In Mercurial you can close a branch like this: hg commit --close-branch, this means the the branch will not be listed anymore but will still exist, and can still be listed if you use hg branches --closed

I have learned that in Git generally branches are not kept, they disappear, specially when doing fast-forward merges.

So my question is: can you keep branches in git but in a way that you don't list them anymore?

Edit: Some additional context: In Mercurial branches are metadata, so each commit always knows it's branch. In Mercurial if you want to delete a branch, you strip the base branch revision. You can also rebase and end up with the same result as with Git. Mercurial Bookmarks are pointers, so they have the exact same behavior than a Git Branch.

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    Branches in Git never "disappear", and remain available until they are deleted. As far as I know there is no "closed" state for branches. But since branches are just a pointer to a commit, you can copy the branch name and commit id to an archive file if you like. – Greg Hewgill Jun 6 '13 at 5:47

I know it's not exactly the same, but could you use a workflow where you tag the feature branches before ‘closing’ them?

For example:

git merge feature-wxyz -m "Merge message"
git tag closed-feature-wxyz feature-wxyz
git branch -d feature-wxyz

Of course, you could also annotate the tag (git tag -a closed-feature-wxyz -m "Description of closed branch" feature-wxyz) if you wish.

I know it's not exactly what you asked for, but this would satisfy:

  1. a record of the branch is kept
  2. the branch is no longer visible in git branch
  3. you can still base a new branch on the closed one: git checkout -b new-feature-ghij closed-feature-wxyz

If you just want to merge a branch while still keeping a record of it's existence, you could always tell git not to fast-forward the merge using git merge --no-ff this will create a new commit with two parents, and a commit message along the lines of "Merged [branch_name] into master"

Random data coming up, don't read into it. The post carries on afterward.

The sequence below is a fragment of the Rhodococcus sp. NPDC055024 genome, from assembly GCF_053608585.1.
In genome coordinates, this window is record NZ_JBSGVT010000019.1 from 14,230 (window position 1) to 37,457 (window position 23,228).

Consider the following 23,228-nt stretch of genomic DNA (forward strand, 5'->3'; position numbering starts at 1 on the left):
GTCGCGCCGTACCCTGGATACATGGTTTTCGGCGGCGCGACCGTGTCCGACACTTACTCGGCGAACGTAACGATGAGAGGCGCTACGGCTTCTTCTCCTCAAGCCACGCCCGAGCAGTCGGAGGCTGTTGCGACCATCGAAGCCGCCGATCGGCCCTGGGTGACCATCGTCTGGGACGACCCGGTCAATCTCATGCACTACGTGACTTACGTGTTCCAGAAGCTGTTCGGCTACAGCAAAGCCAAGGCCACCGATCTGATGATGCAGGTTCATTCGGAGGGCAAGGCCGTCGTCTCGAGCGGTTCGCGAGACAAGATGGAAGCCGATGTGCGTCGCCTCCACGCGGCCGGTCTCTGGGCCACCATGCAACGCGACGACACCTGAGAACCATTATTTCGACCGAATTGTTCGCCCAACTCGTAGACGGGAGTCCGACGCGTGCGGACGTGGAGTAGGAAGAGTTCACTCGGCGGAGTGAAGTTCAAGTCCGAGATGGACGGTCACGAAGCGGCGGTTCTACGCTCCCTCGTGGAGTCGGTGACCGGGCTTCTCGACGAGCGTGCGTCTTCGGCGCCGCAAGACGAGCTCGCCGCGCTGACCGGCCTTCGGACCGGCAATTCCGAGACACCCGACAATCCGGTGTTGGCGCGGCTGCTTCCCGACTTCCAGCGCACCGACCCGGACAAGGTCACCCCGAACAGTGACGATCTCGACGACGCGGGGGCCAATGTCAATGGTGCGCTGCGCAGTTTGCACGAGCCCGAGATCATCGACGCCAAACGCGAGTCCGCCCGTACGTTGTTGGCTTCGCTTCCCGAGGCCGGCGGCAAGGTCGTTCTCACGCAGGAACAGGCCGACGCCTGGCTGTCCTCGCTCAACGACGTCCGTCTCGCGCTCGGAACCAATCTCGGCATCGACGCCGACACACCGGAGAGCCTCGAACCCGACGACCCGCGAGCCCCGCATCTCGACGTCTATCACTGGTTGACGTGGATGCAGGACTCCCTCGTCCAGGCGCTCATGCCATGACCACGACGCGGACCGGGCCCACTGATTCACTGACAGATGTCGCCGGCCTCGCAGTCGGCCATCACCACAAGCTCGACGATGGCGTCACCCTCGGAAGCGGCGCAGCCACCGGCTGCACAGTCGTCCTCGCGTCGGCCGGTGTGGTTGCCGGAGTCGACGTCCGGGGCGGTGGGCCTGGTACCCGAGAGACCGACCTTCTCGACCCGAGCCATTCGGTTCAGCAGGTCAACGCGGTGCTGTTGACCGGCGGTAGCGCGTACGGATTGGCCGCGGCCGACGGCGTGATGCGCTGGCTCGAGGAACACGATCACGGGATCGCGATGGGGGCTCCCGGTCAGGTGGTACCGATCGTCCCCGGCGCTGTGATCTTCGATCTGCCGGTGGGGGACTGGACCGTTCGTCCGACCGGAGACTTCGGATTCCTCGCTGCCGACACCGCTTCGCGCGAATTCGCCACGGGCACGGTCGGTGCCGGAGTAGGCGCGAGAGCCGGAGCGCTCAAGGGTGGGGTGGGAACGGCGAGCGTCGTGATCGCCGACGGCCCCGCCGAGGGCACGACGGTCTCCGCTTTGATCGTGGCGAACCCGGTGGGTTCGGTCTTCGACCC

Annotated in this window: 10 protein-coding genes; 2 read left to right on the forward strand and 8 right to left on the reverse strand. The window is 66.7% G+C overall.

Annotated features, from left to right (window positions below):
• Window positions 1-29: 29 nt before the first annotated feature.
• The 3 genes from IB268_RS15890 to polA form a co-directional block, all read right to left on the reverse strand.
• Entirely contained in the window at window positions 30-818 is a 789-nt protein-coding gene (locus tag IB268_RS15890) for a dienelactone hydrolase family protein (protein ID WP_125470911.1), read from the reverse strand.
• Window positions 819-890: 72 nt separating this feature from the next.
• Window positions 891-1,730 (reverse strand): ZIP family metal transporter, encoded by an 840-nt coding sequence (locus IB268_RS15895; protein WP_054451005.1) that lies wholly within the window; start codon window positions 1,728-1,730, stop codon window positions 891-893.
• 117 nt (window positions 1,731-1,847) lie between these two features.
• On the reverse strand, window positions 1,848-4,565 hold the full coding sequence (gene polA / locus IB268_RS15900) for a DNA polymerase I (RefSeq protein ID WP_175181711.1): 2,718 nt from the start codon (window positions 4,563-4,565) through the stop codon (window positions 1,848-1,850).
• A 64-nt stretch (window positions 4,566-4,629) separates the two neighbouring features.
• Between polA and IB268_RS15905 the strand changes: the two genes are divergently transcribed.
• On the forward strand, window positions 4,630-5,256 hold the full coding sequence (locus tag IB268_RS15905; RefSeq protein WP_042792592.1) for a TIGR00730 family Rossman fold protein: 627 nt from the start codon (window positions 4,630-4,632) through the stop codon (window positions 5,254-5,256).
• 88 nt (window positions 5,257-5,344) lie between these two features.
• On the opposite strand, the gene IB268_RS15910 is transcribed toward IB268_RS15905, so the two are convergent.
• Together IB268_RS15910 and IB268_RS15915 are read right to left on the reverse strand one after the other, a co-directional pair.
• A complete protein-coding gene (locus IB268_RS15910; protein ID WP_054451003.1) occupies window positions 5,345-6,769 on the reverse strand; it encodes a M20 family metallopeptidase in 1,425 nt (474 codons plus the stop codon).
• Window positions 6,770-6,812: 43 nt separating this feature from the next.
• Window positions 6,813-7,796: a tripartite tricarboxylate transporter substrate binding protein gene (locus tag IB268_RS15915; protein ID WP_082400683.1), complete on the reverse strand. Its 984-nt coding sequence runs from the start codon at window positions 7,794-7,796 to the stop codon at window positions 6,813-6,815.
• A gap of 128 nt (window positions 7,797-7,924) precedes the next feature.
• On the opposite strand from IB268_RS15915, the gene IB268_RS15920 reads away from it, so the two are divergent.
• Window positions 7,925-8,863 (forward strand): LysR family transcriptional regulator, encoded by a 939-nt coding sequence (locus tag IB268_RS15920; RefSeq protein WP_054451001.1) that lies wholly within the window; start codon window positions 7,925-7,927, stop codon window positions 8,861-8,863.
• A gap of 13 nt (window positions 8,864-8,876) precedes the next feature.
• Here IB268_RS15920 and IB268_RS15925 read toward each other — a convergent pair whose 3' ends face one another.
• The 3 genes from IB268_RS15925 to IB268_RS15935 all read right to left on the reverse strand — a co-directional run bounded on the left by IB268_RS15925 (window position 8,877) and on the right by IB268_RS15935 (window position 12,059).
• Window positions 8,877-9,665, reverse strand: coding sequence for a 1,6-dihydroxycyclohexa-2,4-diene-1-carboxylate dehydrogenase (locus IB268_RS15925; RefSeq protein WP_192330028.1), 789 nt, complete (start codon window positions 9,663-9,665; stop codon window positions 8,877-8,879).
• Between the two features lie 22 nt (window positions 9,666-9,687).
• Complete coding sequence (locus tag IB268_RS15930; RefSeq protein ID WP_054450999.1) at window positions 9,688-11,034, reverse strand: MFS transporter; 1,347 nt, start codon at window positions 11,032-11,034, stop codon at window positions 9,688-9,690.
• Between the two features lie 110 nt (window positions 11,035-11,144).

Since git allows you to check out any commit and make a branch from it, you could always look for the merge commit and re-create the branch if you need it. As others have stated, using git tag can make finding these easier.

If you're not merging the branch, then you need to get more creative. MY first idea would be to add a new remote called archive, and push the branches you're tired at looking at into it.

$ git init --bare ../archive.git
$ git remote add archive ../archive.git
$ git push archive feature_branch
$ git branch -D feature_branch
$ git branch -r

this thread suggests using git update-ref to move the branch somewhere git won't look for it, but that's messing a bit too much with the git internals for my liking.


I'm not aware of this feature directly but as in git tag and branch is essentially the same except for the latter not being a head, if you create a tag and remove he branch, IMO you get the same behavior. Unless I misunderstood the real goal.

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